IMAGE: Michelle Coley
Larry W. Smith  /  AP
Michelle Coley speaks about the new El Dorado School District drug testing policy. Any middle school or high school student in the school district who wants to participate in or attend any extracurricular activities may now be tested for drug and alcohol use.
updated 9/13/2006 6:03:45 PM ET 2006-09-13T22:03:45

Random drug testing of student athletes has become as routine as study hall and lunch at many high schools across the country. But this factory town outside Wichita is taking testing to the extreme.

It is instituting random drug screening for all middle and high school students participating in — or even just attending — any extracurricular activity. That includes sports, clubs, field trips, driver’s education, even school plays.

Those who don’t sign consent forms cannot attend games, go to school dances, join a club or so much as park their car on school property.

Administrators insist the district does not have a drug problem, and say the new policy — one of the toughest in the nation — is aimed at keeping it that way.

“We see this in the best interest of our students. We don’t see this is a punitive measure,” said Superintendent Tom Biggs.

Since the policy was enacted this school year, at least 425 students out of 600 high schoolers, and 215 of the 315 middle school students, have signed forms consenting to random urine tests for alcohol, tobacco and drugs. No one has been tested yet, and school officials don’t want to tip off students about when the first random drug test will be conducted.

Privacy concerns
Brett Shirk, executive director of the American Civil Liberties Union of Kansas and Western Missouri, questioned the constitutionality of the practice.

“That policy invades the privacy of students that need deterrence and risks steering those students to a greater risk of substance abuse that makes the drug problems worse,” Shirk said. Some authorities said that excluding students from extracurricular activities will just lead them into deeper trouble.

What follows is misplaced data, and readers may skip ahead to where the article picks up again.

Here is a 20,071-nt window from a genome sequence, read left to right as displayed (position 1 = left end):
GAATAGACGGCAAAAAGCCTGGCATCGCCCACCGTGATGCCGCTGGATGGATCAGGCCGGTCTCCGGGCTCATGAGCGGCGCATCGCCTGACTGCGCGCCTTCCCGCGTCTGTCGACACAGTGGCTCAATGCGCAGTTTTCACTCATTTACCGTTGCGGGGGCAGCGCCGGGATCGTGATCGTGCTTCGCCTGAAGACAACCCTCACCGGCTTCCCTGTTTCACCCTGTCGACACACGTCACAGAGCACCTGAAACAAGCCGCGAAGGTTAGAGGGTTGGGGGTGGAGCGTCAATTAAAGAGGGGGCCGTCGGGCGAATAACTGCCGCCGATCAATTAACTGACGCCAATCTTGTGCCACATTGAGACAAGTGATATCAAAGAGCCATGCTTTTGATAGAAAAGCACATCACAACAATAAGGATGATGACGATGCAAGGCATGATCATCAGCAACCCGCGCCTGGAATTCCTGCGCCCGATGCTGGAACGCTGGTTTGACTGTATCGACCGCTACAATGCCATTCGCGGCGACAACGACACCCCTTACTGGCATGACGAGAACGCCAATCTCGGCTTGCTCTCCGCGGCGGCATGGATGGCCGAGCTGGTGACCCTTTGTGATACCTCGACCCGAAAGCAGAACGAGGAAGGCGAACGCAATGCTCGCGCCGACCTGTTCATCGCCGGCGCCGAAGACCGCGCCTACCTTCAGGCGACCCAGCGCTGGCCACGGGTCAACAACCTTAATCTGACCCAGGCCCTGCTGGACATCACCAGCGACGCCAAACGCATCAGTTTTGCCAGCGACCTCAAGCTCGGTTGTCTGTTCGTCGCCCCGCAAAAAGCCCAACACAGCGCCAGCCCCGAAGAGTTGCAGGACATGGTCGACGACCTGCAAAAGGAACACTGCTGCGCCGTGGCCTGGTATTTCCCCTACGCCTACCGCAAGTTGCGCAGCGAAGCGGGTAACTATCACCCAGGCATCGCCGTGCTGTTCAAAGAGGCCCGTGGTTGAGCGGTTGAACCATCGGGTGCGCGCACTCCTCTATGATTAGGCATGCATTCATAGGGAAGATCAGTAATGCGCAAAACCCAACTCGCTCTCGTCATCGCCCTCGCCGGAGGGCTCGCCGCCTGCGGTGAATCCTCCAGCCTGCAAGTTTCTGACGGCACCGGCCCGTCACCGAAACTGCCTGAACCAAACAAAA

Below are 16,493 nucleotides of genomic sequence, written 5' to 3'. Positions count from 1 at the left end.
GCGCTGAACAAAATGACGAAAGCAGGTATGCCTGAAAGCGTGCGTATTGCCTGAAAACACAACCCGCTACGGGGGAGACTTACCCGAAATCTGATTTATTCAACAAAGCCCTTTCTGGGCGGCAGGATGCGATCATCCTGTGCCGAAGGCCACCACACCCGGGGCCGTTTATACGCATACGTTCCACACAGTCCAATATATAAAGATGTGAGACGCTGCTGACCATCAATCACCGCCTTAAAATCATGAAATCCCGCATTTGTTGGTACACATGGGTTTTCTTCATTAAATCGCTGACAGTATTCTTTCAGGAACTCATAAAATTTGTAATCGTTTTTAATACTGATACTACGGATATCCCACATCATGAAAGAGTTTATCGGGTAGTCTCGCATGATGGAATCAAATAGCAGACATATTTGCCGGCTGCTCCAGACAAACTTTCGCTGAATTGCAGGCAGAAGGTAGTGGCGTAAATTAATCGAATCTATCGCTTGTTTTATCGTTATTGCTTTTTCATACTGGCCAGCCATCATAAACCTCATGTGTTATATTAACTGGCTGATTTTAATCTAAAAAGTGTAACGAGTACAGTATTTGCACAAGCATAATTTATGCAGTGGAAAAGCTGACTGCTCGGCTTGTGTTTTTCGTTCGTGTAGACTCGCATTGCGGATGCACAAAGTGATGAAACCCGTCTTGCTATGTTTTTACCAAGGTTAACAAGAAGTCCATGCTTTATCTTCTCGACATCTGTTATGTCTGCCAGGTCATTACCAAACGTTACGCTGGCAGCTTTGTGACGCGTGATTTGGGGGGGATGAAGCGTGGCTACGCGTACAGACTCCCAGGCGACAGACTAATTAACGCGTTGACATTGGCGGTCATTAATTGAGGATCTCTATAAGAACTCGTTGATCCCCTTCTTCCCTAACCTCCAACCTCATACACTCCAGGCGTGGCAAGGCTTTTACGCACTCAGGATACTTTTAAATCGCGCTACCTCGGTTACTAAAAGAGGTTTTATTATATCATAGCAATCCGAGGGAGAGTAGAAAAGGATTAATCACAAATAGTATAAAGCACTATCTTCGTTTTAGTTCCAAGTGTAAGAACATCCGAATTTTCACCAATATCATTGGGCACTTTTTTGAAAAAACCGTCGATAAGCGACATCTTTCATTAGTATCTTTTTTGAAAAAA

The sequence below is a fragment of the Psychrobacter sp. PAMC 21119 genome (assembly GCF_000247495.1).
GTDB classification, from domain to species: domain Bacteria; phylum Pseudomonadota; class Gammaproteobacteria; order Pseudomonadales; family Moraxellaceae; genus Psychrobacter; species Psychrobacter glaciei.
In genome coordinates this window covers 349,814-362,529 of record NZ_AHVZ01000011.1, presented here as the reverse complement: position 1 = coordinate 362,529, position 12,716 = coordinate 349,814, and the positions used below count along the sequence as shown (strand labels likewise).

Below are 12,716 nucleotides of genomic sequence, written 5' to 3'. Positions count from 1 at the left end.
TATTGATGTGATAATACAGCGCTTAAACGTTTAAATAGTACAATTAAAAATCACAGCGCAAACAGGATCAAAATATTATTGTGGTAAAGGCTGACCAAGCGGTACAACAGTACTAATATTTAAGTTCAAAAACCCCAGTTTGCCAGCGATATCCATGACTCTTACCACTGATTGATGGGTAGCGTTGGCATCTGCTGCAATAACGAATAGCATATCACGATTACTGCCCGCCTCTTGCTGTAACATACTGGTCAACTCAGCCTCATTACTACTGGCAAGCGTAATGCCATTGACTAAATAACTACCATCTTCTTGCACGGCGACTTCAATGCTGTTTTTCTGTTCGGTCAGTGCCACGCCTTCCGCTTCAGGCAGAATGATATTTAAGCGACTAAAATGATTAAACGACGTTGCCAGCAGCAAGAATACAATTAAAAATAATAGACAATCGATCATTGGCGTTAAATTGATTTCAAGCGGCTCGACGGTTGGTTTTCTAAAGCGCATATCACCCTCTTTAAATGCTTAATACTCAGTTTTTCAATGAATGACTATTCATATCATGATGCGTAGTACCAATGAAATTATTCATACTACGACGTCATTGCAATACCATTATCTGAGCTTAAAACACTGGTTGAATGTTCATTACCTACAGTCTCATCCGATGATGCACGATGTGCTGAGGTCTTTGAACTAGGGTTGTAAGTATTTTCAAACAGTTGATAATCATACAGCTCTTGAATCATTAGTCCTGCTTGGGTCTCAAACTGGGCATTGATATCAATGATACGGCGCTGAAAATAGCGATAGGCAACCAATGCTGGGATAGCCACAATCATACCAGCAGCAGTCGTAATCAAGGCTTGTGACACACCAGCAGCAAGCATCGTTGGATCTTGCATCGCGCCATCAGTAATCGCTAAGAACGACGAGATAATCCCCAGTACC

Some students, including 17-year-old Aurelia Resa, said they are offended by the policy. “What you do outside of school isn’t anybody’s business but yours,” Resa said. “They should be able to respect your privacy.”

But 16-year-old softball player Lauren Roedel said: “I don’t have a problem with it, because I don’t do drugs.”

A 2002 Supreme Court ruling opened the door to drug-testing of athletes, and the federal government has promoted drug testing, awarding $7.5 million in grants last year to help schools start such programs.

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The White House drug-policy office estimates 2,000 public and private districts conduct drug tests. The National School Boards Association has reported that 5 percent of public school districts test athletes and 2 percent test students involved in extracurricular activities.

“It is really a rural and suburban policy issue. Almost no major school districts have implemented random drug testing programs in major cities and urban areas,” said Jennifer Kern, a researcher for the New York-based Drug Policy Alliance, which promotes non-criminal alternatives in fighting drugs.

Results won't be reported to police
School officials in El Dorado, a town of 12,660 where the biggest employers are a refinery and a balloon factory, say that under the new policy, covering grades 7 to 12, positive test results will not be reported to police and will not affect a student’s academic participation.

But parents will be notified, and offenders will be suspended from extracurricular activities, the penalty escalating from two weeks to more than four months for repeat violations.

Rod Bieker, general counsel for the Kansas Department of Education, said of El Dorado’s all-encompassing policy: “No one is going to know whether that is constitutional or not.”

In 1999, a federal court struck down a school policy in Lockney, Texas, that required drug testing of all youngsters in grades 6 through 12, whether or not there was any suspicion of drug use.

Dave Adams, the father of a 17-year-old student at El Dorado High and a city police officer, said the district’s previous rules about drugs and alcohol were weak and tolerated bad behavior.

“I think all too often we want to let things slide because we put winning before anything else,” Adams said. “At this age level we need to be teaching fundamentals — good sportsmanship and good citizenship.”

Pam Coley, who has 14- and 16-year-old daughters at the school, said drug testing is “no big deal” and most parents in the community support it.

“There probably has been way too much leniency in the, past and things kind of swing one way or the other,” she said. “El Dorado is a fairly conservative community, and Kansas is, too.”

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